Under that low bonnet, you can opt for a range of engines, but the 3.5L V6 petrol version is the one that most Gulf buyers will opt for. My question about there being an AMG version of the GLK gets a firm "no" from the men in suits.

After a lunch on top of the Alps, gazing at one of the best views I've ever enjoyed a salad with, it's time to head down the mountain to the waiting G-Wagens (and the hordes of Tour de France wannabes). The trip from the top to the bottom is only about a kilometre but, in true alpine style, it's straight down and the only form of transport short of a base jump is the local cable car.

Safely back at the bottom, our hotel and a gaggle of G-Wagens await. I can't help thinking that this car shouldn't exist. It shouldn't be able to do what it does. But it does and it can. It might all be a bit silly, but it really is a feat of engineering and I am more than happy to spend the day throwing one at the Alps.

The G-Wagen is, of course, the choice of many of the GCC's Royal families and a true sign of status across the region. In fact, they've been a favourite for so long that it's hard to imagine the roads of the UAE without them. Unlike other countries, most Gs here wear the AMG badge, whereas back in Europe, the few you see on the roads tend to be of the more subtle G 500 flavour.

Although most Gulf drivers wouldn't know it, there's actually a whole range of G-Wagens, including diesels, a stripped-out utility version called the "Professional", and even a convertible one. But it's the 63 that everyone wants. Mercedes has brought along a G 65 AMG for us to look at, but the V12 version doesn't have that same exhaust note and is actually only fractionally quicker, despite boasting an extra four cylinders. Shame they didn't let us drive it.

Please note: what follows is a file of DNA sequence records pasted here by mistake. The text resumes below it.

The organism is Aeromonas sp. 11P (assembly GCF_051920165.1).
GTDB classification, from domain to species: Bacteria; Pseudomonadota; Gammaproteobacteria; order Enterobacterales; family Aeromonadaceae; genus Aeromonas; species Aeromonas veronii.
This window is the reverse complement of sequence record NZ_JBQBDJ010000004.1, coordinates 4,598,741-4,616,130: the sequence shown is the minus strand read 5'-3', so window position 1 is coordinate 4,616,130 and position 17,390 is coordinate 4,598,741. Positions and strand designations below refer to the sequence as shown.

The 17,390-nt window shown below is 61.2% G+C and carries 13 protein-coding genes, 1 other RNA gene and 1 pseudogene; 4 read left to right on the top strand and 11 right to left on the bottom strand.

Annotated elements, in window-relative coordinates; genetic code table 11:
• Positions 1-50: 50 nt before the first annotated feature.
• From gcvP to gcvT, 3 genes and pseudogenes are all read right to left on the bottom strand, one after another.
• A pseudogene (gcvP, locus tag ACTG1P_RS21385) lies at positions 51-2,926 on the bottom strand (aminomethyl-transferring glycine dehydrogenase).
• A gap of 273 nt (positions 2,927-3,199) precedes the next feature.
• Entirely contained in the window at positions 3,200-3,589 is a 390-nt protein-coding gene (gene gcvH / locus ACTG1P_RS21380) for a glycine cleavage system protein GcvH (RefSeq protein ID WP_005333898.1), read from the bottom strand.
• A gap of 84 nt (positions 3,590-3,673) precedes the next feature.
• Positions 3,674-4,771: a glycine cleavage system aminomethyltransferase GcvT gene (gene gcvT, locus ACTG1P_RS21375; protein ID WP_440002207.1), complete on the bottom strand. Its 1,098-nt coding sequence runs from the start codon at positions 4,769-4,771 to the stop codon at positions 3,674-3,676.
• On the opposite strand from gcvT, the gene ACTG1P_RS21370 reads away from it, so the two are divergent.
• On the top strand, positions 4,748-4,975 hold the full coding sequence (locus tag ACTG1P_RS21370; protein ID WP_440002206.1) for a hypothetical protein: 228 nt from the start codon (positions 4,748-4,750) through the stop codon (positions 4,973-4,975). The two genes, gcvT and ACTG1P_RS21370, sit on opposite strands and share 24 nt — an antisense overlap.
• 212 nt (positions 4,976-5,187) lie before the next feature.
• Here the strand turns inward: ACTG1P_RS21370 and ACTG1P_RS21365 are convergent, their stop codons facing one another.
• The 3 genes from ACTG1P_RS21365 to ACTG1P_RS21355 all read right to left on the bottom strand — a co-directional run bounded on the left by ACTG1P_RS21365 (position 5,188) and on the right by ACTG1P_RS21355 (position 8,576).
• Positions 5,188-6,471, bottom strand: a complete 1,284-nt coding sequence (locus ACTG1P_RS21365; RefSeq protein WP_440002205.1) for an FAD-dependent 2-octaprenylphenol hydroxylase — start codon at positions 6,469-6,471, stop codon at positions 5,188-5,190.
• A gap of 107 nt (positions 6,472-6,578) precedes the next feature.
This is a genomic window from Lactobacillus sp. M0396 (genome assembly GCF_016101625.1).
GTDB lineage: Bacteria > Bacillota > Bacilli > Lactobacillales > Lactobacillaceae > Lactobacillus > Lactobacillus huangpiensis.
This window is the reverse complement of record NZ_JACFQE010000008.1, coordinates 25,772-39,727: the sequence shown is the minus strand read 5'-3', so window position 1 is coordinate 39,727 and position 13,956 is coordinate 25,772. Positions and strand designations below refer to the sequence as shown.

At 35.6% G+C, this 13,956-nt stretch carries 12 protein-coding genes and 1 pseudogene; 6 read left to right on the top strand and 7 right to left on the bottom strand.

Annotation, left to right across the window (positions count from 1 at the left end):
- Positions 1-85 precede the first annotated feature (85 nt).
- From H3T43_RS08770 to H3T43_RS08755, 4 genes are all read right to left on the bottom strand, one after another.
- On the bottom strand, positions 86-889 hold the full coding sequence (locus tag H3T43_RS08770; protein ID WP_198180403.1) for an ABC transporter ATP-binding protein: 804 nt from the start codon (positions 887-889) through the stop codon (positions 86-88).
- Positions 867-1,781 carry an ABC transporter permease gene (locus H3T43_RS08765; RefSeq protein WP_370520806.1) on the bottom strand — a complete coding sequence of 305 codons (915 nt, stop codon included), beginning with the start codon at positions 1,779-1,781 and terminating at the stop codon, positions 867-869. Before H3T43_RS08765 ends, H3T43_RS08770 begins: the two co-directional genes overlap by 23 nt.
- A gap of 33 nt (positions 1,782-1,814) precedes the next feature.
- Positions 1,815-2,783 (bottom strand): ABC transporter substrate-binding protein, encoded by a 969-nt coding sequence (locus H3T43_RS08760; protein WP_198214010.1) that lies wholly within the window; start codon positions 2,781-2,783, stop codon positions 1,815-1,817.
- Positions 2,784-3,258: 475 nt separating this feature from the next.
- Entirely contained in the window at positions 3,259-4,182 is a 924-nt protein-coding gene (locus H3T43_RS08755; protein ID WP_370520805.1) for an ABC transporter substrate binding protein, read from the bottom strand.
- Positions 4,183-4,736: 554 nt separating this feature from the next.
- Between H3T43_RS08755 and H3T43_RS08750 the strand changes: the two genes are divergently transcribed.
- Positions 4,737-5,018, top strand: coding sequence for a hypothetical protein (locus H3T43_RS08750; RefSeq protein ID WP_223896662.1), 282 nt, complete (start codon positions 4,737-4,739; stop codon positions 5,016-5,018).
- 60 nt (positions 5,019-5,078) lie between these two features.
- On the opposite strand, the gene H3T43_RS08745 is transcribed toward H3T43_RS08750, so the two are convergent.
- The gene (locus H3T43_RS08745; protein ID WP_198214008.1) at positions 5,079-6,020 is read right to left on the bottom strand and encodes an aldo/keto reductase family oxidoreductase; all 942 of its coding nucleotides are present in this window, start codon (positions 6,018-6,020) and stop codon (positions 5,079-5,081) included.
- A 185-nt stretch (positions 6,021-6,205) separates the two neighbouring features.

Back on the mountain road, the AMG sounds like a Spitfire on full chat. Perhaps that should be a Messerschmitt, but you get the picture. If you've heard an SLS going for it, you'll know the sound I'm talking about.

The Lycraists (or cyclists, depending on your standpoint), are long gone, but the brutal acceleration hasn't. I'm sure the 63 could move the world off its axis if you could hook it up somewhere appropriate, such is the force pushing you back into the seat. This car shouldn't exist, but it does and I for one am very pleased about that.